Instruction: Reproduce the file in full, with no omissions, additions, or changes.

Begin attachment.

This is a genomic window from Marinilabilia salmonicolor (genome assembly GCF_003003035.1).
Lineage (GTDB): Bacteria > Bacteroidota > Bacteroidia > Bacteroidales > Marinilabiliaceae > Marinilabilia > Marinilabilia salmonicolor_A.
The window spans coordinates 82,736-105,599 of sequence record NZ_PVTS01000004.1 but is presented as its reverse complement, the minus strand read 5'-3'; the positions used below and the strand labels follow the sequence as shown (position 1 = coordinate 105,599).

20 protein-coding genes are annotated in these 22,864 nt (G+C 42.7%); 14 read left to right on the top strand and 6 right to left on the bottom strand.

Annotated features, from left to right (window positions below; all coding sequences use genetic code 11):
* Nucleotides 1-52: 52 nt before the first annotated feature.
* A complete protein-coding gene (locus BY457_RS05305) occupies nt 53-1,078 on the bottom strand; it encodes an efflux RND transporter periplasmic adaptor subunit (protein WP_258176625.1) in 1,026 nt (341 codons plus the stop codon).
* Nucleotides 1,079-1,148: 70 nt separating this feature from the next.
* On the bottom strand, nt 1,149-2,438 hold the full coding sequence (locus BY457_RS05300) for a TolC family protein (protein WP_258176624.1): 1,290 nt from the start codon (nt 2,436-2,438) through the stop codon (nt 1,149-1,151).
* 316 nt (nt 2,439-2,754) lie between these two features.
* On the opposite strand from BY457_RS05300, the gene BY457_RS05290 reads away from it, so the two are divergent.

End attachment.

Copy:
This is a genomic window from Marinilabilia salmonicolor (genome assembly GCF_003003035.1).
Lineage (GTDB): Bacteria > Bacteroidota > Bacteroidia > Bacteroidales > Marinilabiliaceae > Marinilabilia > Marinilabilia salmonicolor_A.
The window spans coordinates 82,736-105,599 of sequence record NZ_PVTS01000004.1 but is presented as its reverse complement, the minus strand read 5'-3'; the positions used below and the strand labels follow the sequence as shown (position 1 = coordinate 105,599).

20 protein-coding genes are annotated in these 22,864 nt (G+C 42.7%); 14 read left to right on the top strand and 6 right to left on the bottom strand.

Annotated features, from left to right (window positions below; all coding sequences use genetic code 11):
* Nucleotides 1-52: 52 nt before the first annotated feature.
* A complete protein-coding gene (locus BY457_RS05305) occupies nt 53-1,078 on the bottom strand; it encodes an efflux RND transporter periplasmic adaptor subunit (protein WP_258176625.1) in 1,026 nt (341 codons plus the stop codon).
* Nucleotides 1,079-1,148: 70 nt separating this feature from the next.
* On the bottom strand, nt 1,149-2,438 hold the full coding sequence (locus BY457_RS05300) for a TolC family protein (protein WP_258176624.1): 1,290 nt from the start codon (nt 2,436-2,438) through the stop codon (nt 1,149-1,151).
* 316 nt (nt 2,439-2,754) lie between these two features.
* On the opposite strand from BY457_RS05300, the gene BY457_RS05290 reads away from it, so the two are divergent.